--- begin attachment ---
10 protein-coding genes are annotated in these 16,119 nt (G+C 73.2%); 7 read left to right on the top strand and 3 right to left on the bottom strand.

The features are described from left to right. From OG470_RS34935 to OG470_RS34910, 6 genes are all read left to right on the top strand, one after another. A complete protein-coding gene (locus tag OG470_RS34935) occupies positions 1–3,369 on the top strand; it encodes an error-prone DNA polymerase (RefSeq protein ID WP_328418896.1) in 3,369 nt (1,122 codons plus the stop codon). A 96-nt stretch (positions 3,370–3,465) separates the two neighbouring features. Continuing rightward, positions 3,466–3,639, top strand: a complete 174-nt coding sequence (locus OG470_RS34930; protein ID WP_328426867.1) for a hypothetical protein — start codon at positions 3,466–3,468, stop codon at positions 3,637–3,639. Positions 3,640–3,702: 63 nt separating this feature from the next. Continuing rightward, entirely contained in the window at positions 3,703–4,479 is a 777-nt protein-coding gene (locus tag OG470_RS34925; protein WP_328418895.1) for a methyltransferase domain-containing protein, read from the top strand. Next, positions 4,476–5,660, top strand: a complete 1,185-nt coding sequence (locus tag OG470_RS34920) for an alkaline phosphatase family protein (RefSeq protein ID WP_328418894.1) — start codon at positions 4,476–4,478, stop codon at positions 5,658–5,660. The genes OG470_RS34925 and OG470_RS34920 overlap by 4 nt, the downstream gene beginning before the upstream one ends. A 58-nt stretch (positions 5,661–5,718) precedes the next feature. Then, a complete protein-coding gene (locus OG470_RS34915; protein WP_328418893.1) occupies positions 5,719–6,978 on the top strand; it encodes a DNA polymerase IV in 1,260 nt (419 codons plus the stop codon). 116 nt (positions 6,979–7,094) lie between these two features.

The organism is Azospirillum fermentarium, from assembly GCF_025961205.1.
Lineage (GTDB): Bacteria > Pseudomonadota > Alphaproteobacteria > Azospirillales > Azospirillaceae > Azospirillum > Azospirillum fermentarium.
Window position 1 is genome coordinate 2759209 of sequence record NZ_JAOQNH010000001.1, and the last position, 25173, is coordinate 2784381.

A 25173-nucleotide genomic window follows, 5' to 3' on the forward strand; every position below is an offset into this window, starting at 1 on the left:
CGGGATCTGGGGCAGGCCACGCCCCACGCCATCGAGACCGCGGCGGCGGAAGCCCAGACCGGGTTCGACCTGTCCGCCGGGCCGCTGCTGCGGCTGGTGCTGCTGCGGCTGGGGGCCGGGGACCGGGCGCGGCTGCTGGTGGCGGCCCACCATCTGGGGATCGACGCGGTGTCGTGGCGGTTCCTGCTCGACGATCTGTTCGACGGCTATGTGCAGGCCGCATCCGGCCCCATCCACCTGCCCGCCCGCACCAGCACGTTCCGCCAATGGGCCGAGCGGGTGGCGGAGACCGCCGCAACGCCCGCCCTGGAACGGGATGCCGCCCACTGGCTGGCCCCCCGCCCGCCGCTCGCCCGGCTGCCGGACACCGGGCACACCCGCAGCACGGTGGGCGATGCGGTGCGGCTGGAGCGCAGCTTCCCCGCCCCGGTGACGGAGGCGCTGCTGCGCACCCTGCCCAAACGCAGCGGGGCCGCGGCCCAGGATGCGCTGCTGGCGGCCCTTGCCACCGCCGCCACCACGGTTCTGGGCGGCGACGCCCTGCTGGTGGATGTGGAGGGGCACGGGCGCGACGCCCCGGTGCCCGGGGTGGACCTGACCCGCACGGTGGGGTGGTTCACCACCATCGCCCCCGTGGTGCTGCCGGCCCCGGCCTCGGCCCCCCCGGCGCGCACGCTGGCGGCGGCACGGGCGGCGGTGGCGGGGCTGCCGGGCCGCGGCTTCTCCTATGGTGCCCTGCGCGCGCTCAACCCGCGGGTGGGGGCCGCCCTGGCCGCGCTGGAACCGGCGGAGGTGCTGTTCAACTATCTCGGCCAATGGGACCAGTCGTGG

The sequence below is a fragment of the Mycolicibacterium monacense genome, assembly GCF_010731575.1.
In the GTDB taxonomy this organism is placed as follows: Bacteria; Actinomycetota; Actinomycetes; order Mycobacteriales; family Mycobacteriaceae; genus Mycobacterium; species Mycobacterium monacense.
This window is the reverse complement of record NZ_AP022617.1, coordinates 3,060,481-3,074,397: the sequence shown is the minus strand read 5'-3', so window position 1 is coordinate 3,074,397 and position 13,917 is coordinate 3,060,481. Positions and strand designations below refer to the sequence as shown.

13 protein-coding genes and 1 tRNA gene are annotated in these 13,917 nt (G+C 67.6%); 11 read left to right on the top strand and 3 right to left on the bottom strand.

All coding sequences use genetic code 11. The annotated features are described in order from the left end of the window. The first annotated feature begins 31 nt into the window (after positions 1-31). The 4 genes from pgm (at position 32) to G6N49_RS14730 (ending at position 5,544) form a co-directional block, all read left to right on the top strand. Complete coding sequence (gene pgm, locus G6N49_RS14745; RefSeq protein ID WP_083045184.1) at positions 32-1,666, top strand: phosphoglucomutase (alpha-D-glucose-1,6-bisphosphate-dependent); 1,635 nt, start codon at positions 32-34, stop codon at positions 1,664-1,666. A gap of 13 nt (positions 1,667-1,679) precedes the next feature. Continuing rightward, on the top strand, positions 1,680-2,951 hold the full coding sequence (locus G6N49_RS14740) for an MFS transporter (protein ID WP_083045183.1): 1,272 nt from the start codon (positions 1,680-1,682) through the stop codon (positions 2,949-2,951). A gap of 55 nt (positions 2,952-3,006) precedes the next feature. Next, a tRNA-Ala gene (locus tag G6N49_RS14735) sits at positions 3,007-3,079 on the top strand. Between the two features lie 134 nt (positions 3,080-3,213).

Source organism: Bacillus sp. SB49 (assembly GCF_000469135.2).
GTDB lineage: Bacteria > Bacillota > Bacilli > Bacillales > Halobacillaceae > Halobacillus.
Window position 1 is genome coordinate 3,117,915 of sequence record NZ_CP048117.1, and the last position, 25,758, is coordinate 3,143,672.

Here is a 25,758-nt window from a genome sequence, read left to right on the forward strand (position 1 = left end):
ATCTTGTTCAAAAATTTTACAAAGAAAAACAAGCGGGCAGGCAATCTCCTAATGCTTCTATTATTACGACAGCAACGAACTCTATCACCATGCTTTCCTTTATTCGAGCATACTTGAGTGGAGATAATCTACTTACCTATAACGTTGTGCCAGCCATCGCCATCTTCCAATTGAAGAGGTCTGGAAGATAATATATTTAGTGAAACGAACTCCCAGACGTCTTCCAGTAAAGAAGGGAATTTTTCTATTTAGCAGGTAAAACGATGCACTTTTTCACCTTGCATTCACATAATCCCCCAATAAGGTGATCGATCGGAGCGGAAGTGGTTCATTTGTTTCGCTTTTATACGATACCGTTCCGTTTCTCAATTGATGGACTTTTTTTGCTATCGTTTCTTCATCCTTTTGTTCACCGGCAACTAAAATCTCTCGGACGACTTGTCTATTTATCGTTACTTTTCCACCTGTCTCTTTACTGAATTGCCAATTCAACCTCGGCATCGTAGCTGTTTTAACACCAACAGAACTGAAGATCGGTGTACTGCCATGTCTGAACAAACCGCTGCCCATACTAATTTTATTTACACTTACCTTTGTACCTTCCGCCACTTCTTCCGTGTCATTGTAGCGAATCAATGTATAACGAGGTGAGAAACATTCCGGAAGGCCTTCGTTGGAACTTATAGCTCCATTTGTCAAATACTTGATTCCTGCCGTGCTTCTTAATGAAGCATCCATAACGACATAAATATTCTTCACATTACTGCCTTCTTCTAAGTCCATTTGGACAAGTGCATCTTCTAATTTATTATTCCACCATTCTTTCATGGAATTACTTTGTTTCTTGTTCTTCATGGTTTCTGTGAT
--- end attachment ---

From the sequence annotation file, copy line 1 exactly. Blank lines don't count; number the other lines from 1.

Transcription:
10 protein-coding genes are annotated in these 16,119 nt (G+C 73.2%); 7 read left to right on the top strand and 3 right to left on the bottom strand.